Standardized tests treat all students as equals about their learning styles and capabilities (Greenleaf 64). For example, students from low socio-economic backgrounds are at a disadvantage because, in addition to developing tests, test companies also create courses and programs to help students prepare (Greenleaf 66). Therefore, learners who cannot afford to enroll for such programs and courses, or hire a tutor, encounter many difficulties during tests. In many cases, preparation for standardized tests is expensive because of the need to hire a tutor or take a program to guarantee good performance.
On the other hand, schools in rich neighborhoods get more funding than schools in low socio-economic areas and can afford to prepare for tests and guarantee their students good grades. Unless standardized testing is reevaluated, students in low socio-economic areas will continue to be at a disadvantage and perform poorly (Greenleaf 85).
Emphasis on grades rather than knowledge acquisition
The American education system places so much emphasis on education that the acquisition of knowledge and skills is seen as a secondary goal in education (Kohn 32). The primary goal is to prepare for tests to get good grades. Teachers spend a lot of time preparing students for tests that they forget about the primary goal of education, which is to teach students how to make decisions, think critically and creatively, and solve problems (Kamenetz 66). In many schools, extracurricular activities are excluded from learning programs because they are not considered important aspects of learning (Tanner and Evans 6).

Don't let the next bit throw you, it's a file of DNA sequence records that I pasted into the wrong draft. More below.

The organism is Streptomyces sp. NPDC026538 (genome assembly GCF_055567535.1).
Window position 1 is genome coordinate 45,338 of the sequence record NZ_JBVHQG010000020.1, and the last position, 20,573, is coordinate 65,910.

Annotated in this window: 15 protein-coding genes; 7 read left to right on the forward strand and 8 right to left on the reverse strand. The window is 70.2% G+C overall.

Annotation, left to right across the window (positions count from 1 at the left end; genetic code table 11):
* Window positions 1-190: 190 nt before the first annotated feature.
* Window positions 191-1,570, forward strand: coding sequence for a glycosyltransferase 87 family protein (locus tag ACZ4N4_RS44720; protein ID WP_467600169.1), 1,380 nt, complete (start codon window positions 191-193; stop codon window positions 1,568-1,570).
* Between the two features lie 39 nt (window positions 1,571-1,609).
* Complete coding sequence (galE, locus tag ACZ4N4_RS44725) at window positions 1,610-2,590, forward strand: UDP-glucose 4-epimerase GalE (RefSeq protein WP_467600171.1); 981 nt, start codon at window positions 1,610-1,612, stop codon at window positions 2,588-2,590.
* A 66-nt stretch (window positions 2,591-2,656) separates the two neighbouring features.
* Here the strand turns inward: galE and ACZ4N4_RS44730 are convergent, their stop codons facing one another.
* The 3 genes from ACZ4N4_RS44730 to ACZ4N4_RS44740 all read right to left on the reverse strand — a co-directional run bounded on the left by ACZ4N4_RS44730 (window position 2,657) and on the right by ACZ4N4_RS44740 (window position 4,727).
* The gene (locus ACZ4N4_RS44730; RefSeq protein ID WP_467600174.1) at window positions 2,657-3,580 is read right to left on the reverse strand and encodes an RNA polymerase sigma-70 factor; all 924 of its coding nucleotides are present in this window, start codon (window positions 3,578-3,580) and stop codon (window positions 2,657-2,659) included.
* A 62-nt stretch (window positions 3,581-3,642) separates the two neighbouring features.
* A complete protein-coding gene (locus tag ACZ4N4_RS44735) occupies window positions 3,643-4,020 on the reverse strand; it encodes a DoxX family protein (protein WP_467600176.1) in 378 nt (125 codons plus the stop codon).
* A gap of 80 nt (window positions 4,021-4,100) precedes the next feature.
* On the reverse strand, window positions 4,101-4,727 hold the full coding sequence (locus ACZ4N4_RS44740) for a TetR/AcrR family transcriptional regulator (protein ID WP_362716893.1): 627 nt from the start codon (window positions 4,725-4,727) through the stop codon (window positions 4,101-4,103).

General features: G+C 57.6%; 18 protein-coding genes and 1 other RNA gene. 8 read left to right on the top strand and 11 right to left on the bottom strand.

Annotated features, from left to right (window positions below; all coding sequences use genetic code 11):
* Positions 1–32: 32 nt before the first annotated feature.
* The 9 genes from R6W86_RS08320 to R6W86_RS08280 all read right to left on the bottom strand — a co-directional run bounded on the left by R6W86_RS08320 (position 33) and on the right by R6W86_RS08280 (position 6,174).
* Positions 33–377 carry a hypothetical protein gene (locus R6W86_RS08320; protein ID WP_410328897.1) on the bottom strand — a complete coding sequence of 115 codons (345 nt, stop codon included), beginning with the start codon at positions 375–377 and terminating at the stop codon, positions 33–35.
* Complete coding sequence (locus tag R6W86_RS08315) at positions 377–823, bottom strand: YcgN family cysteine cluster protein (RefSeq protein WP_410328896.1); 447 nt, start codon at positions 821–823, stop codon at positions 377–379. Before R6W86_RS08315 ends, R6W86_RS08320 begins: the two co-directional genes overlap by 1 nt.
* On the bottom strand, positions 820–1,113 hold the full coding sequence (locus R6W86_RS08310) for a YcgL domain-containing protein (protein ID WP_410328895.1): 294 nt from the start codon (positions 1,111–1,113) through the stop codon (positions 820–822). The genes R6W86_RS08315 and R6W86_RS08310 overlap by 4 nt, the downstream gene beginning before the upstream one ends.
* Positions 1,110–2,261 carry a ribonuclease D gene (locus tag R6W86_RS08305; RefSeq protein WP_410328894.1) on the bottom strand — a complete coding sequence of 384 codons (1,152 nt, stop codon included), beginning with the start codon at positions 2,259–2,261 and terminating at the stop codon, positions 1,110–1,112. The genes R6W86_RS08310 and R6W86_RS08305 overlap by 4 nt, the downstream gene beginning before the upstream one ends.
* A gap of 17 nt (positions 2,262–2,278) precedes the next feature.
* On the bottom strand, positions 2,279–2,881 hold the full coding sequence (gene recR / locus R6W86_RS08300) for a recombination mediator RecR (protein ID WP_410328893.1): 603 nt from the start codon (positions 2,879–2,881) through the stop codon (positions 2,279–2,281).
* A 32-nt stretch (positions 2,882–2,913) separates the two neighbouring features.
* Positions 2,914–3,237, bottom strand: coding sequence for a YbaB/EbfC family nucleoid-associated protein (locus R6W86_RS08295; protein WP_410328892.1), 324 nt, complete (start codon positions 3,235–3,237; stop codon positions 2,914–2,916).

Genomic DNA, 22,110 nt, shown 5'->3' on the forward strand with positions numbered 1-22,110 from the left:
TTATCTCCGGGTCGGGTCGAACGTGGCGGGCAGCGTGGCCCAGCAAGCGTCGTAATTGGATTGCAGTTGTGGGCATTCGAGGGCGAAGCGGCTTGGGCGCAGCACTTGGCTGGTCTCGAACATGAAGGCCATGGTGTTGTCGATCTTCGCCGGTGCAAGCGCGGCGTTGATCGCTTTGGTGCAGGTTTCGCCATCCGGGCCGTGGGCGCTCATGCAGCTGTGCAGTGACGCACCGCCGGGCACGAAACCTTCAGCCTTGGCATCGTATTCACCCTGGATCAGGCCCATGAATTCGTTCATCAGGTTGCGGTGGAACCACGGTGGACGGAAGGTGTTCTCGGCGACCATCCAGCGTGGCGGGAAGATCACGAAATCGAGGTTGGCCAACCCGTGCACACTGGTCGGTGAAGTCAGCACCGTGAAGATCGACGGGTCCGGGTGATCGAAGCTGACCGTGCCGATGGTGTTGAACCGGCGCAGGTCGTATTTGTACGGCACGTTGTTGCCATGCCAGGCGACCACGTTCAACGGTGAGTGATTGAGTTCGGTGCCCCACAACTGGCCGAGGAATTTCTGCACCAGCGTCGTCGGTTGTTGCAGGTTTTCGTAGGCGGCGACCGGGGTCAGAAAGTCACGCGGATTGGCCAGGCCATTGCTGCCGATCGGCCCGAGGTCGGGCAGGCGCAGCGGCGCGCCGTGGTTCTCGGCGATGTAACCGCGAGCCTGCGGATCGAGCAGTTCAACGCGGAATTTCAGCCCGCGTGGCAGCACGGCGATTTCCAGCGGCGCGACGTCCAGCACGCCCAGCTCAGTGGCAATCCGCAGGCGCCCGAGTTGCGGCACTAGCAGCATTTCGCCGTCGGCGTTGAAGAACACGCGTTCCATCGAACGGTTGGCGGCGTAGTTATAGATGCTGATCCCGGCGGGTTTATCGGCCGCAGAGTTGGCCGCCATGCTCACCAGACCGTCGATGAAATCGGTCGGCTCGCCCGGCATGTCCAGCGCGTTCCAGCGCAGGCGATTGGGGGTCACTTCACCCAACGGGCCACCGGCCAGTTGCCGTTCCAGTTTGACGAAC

On the other hand, many schools do not take their students on field trips because they do not consider them necessary. Focus on certain disciplines such as mathematics and languages leaves little time for other important activities that are great learning avenues for students (Kohn 36). Instead of teaching students how to learn, many schools teach them how to take tests. The situation has been worsened by the fact that students are judged based on their test scores (Tanner and Evans 7).
For example, a student has to attain a certain grade or test score to be admitted into certain colleges or study programs. The use of test scores to admit students to college has undermined the importance of learning because many students focus on getting certain grades rather than acquiring knowledge (Kohn 44). Admission into a certain college or degree program is more important than acquiring knowledge and skills that are needed to thrive in today’s world of rapid technological changes, entrepreneurship, and stiff competition. Teachers do not teach students for empowerment but to prepare them to take tests (Kamenetz 67).